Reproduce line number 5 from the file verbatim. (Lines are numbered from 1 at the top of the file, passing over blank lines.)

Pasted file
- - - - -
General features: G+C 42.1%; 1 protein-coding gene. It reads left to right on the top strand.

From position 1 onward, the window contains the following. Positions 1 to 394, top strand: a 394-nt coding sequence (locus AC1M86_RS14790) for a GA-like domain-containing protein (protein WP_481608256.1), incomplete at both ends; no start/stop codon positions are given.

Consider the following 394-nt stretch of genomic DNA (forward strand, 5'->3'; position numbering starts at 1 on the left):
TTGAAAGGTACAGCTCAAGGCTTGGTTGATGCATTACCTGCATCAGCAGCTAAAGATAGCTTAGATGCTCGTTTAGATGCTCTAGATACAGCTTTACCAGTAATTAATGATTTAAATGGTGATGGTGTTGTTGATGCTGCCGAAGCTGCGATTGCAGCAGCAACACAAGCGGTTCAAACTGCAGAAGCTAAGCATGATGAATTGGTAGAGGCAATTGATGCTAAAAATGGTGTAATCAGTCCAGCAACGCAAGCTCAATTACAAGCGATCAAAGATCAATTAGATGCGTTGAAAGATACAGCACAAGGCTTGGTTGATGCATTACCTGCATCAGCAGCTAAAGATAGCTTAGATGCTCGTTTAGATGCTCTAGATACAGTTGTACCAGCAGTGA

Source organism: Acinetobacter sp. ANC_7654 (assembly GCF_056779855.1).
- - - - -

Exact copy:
Source organism: Acinetobacter sp. ANC_7654 (assembly GCF_056779855.1).